The Critical Arizonan
Keeping it critical…

Public Use vs. Private Property

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I continue to be amazed that governments — local, state, federal — continue have the, um, guts shall we say to torment the taxpayers through increased taxes, regulation, intimidation, treachery, and so on.

This article in today’s East Valley Tribune has got me wide-eyed though.  It concerns the city of Chandler trying to build a “real” city hall downtown.  The city leaders know where they want it to go.  They are coveting the land but there a few problems — people own that land.

The land that they, the all knowing city leaders, want is currently owned by businesses including Aztec Wrought Iron and Manufacturing, Bob M’s Tires, and Lloyd’s Auto Shop.

The city council recognizes this so they decide to make them offer of chump change, low balling the price to purchase the land.  Business owners are not opposed to moving but rejected the offer proposed because it is not fair market value.

“Let’s stop messing around and let’s make a deal,” said Maynard, whose business has been in its current location near Chicago Street and Arizona Avenue for nearly a quarter of a century.

Like Gomez, Maynard said he’s not opposed to moving and just wants a fair market value for his property. Both said they need money to cover the expenses of moving their businesses to another part of town.

Some time after this, the city countered their price, doubling it to entice the business owners…

“Those numbers aren’t untrue, but there’s more to them than that,” said Sharon Joyce, real estate manager for the city. Joyce disputed claims by Gomez and Maynard that relocation costs were not included in the offers. She said the latest proposals included moving fees.

Yet, the beginning part of this article is the kicker — condemnation.  The Chandler City Council will vote tonight whether to start condemnation proceedings on the land needed to build their city hall.

Chandler is going to intimidate and threaten local businesses into getting off their land or else the strong arm of the government is going to squish them.

I understand that there is a question whether a city hall would be defined as a “public use”, the threshhold necessary to condemn property.  Tim Keller, our friend over at the Institute for Justice, has this to say:

Tim Keller, the president of the Institute for Justice Phoenix Chapter, said taking private property for a City Hall might not be the best use of eminent domain. “While the government has the power to condemn for public use, there is a question in this case of whether it really benefits the public,” he said.

One other item bothered me about this piece.  Why does Chandler need a “real estate manager” that is paid through taxpayer dollars?  To my way of thinking, this encourages two things; more eminent domain threats to local homeowners and businesses, and secondly, more government bureaucracy.  Either way, neither are good.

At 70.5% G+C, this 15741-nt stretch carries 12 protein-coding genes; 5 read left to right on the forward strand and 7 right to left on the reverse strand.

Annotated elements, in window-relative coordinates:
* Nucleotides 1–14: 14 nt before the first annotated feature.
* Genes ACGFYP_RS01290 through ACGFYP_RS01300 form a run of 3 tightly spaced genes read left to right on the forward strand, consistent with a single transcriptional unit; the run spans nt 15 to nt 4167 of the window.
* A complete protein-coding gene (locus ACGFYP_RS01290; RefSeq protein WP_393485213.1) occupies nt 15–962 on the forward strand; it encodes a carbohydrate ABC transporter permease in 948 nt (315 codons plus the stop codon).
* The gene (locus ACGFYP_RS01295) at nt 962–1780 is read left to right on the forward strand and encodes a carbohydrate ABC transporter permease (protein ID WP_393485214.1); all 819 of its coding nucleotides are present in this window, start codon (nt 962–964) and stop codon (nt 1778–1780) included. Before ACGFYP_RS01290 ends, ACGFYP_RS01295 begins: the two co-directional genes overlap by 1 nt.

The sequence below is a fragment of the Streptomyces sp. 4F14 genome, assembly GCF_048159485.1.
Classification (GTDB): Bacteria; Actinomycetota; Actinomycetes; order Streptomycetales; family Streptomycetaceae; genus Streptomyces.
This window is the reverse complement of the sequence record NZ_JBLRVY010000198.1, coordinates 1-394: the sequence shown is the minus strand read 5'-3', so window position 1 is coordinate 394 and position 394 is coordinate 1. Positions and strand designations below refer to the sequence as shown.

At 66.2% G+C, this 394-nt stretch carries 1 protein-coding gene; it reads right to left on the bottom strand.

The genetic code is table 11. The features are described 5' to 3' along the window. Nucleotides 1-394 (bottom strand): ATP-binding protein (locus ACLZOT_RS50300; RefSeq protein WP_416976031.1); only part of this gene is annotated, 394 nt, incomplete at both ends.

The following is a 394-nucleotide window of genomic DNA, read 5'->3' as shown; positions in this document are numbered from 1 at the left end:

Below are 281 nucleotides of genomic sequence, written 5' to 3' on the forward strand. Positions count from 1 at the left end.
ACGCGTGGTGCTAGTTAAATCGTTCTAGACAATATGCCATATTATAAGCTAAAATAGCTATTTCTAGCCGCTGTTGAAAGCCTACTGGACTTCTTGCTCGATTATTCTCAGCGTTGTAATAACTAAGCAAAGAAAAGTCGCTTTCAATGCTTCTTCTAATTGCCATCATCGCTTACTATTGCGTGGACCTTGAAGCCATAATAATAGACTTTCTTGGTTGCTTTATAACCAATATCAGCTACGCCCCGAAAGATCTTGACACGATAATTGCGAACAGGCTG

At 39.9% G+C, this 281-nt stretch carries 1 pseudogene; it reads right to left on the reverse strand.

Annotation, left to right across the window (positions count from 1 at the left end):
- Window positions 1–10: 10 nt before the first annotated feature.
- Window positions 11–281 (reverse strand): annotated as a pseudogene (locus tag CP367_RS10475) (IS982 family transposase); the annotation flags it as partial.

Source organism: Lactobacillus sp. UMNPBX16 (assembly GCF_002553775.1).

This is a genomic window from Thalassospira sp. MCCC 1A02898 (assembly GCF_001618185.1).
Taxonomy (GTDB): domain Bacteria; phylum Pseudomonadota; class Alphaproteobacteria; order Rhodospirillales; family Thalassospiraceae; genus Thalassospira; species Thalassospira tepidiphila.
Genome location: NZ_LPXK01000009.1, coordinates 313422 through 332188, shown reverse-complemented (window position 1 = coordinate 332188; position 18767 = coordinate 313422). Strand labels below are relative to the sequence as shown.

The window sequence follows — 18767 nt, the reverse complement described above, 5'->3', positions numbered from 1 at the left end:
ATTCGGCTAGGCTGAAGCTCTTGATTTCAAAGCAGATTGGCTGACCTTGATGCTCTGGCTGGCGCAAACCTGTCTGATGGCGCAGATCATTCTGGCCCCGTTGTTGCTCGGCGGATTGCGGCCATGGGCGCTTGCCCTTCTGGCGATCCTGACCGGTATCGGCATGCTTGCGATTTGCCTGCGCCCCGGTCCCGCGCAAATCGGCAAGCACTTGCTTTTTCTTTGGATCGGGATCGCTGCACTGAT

At this point, we can only hope that those businesses that are in the crosshairs of the city make out with a fair price for their land and aren’t forced to lose everything.

If there is one glimmer of hope, the business owners may be protected under Proposition 207 that was recently passed by voters with 65% of the vote.  As Tim Keller was quoted, there is a real question if this new city hall is a public use.  One thing I know for sure, if there is doubt about its legality, you can certainly count on the Institute for Justice and the new Constitutional Ligation arm of the Goldwater Institute to defend the right to private property.

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2 Responses to “Public Use vs. Private Property”

  1. […] It looks like the bullies on the Chandler City Council are moving forward to condemn businesses to make way for a new city hall in downtown Chandler as we discussed here yesterday. […]

  2. I am the grandson the Aztec Wrought Iron owner Seferino Hernandez and the nephew of Grace Gomez. The update on this land fight is that the city of chandler has formally filed papers to take our property. We have maintained that we want a fair price and yet the city is bulling us for this property. Our initial offer of $179,000 for our land and then we negotiated up to $600,000. We were close to a deal and then we requested just a little more money to offset the rising cost of moving and the city withdrew from negotiations and filed papers to condemn our property, with a final offer of $179,000 the original offer. We got a lawyer and will fight to get what is fair. We are not opposed to move, we just wanted to be treated fairly.


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